We went on a camel trek. Got talked into it in Zagora by Moussine, a friendly kid who couldn’t have been over 18, but already seemed to run the show at his camel trekking company. He made us “very good price” that we couldn’t resist.
We took off the next day, mid-afternoon, from the town of M’Hamid, the last major outpost before you’re in the dunes of the Sahara. Mohammed was our guide, and quietly led us and our two camels out of town. (Despite camel-riding having some sort of romantic, novel aura about it, let me tell you, it sucks. I would’ve much rather walked.)
We arrived in the tent village where we would spend the night, and were greeted by I think about 10 more guides. That’s a guide-client ratio of 10-2. I can’t imagine they were all getting paid. Hayley and I checked out the dunes surrounding our campsite, but when a sandstorm whipped up, we hunkered down in our tent to wait for dinner. A few guides came in to chat with us. One of them took an especially keen interest in Hayley and they chatted in Derija for awhile. So interested, in fact, he apparently didn’t realize the two of us were dating. Or maybe he did. But either way by the end of their conversation he had proposed. Like proposed to marry her.
After a suprisingly tasty tajine for dinner (especially for being cooked in the Sahara), we hit the sack under the stars.
6. Hayley’s Kasbah Place
Maybe you’ve seen the video tour or pictures from her terrace but let me just reinforce after spending a couple days there, her place is spectacular! What’s student housing in Morocco would most certainly be pricey vacation home anywhere else based on location alone.
We spent every morning and evening eating or chatting with her roommate Lisa on the rooftop terrace. If you stand on the terrace and look out, on one side is the mouth of the river as it drains into the Atlantic, on one side is the big kasbah wall, and the other a nice view looking up at the rest of the kasbah neighborhood. While we were in town, an enormous music festival called Mawazine was going off every night. Guess who had a view of two of the stages? Talk about prime real estate. While listening to live music on the terrace wasn’t bad, we also went and checked out a Malian artist one night.
5. Foothills of the Atlas
After our Sahara excursion, it was up to me to determine where we would go in the mountains. We settled on going back to Marrakesh for a night, where Hayley’s friend Ahmed graciously hosted us, then catching a bus to the town of Denmate, which sits at the base of the Atlas.
After a quick snack, a 6 km grand taxi ride took us to the village of Imi-n-ifri. There we found a beautiful hotel to stay in that sat alone in the countryside, dropped our packs, and explored a massive natural bridge with a creek running through it. Hundreds, perhaps thousands of birds make their home under the bridge as we soon found out. By that time it was 8:00, and all three of the village’s restaraunts were closed. We settled on bread dipped in yogurt.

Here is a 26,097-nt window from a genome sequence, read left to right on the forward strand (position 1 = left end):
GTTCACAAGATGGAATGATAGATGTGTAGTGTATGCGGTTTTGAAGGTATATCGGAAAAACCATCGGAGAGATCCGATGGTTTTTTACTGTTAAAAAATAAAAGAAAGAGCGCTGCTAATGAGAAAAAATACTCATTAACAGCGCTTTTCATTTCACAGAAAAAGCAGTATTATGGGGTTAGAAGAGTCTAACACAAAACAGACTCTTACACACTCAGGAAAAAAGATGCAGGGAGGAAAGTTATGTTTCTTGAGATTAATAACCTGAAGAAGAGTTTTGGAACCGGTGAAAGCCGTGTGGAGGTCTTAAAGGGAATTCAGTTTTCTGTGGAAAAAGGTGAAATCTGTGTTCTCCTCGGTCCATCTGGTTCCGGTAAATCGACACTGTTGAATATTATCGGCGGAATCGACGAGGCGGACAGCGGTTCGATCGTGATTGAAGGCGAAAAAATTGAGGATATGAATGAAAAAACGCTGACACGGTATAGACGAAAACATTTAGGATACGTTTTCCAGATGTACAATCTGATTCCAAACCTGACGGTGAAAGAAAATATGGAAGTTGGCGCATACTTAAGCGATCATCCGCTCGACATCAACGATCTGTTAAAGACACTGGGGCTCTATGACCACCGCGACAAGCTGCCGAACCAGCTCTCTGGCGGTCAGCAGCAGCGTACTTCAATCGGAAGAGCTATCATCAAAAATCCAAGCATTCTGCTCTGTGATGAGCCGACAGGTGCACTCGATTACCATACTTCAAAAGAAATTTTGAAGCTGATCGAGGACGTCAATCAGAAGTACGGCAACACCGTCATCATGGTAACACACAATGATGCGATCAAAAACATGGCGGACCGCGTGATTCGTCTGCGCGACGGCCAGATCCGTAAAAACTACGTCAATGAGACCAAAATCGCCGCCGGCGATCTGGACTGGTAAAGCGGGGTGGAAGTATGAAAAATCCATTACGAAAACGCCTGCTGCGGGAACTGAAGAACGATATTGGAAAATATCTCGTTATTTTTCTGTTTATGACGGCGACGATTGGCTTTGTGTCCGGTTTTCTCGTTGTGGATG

The next morning, we hiked to “dinasour prints” and although marked by a sign, the prints were less than discernible. But the hike there, along a narrow road where we saw at least as many mule-drawn trailers packed to the hilt with wheat as we did cars, was the real highlight. The valley was lush, flowers were in bloom, and the locals utilized every bit of space for agriculture, to the point of terraced farming on the hillsides. It was also a place where much of the population is obviously scraping by day to day.
Back down to Denmate then, where I had maybe my tastiest tajine of the whole trip. A quick and glorious side trip.
4. Public Transportation
Why haven’t I seen more car accidents? Will I survive this taxi ride? Why don’t we have Grand Taxis in the U.S.? Will I throw up? Can I stand one more tour bus?
All questions I asked myself as I grew accustomed to a very alternative method of public transportation.
Of course there were the normal transportation methods during my trip: eight airplanes and the subway in Madrid. But Moroccan transportation has a unique flair to it, if only because the roads are narrower, people drive faster and more aggressively, the larger vehicle has more right of way, and there’s a million scooters and bikes riding on the road, sometimes against traffic.
Below is an overview of methods we used throughout our trip.
Tour bus: I can’t count how many we took. There are nice ones, disgusting ones, and ones that break down. Each major city has a bus station, and they are places of chaos. Inside are windows where tickets are supposedly sold, but we were always intercepted before reaching the window by a guy, or many guys, selling tickets out of their pocket, or pointing to the guy that could sell one to us. It is a strange, sometimes frustrating system of buying tickets, where sometimes you get overcharged, as Hayley and I found out.
We travelled narrow roads by bus; the drivers will take up both lanes (or in some cases, the only lane) and only move over when the vehicle approaching is close to the same size as the bus.
They stop seemingly at random. If the bus is packed, and one person wants to be let out before the next station, the driver stops. If someone on the side of the road wants a quick lift to the next big town, the driver stops. Quite frustrating if you’re the one trying to go a couple hundred miles over the Atlas Mountains, but it’s all part of the deal.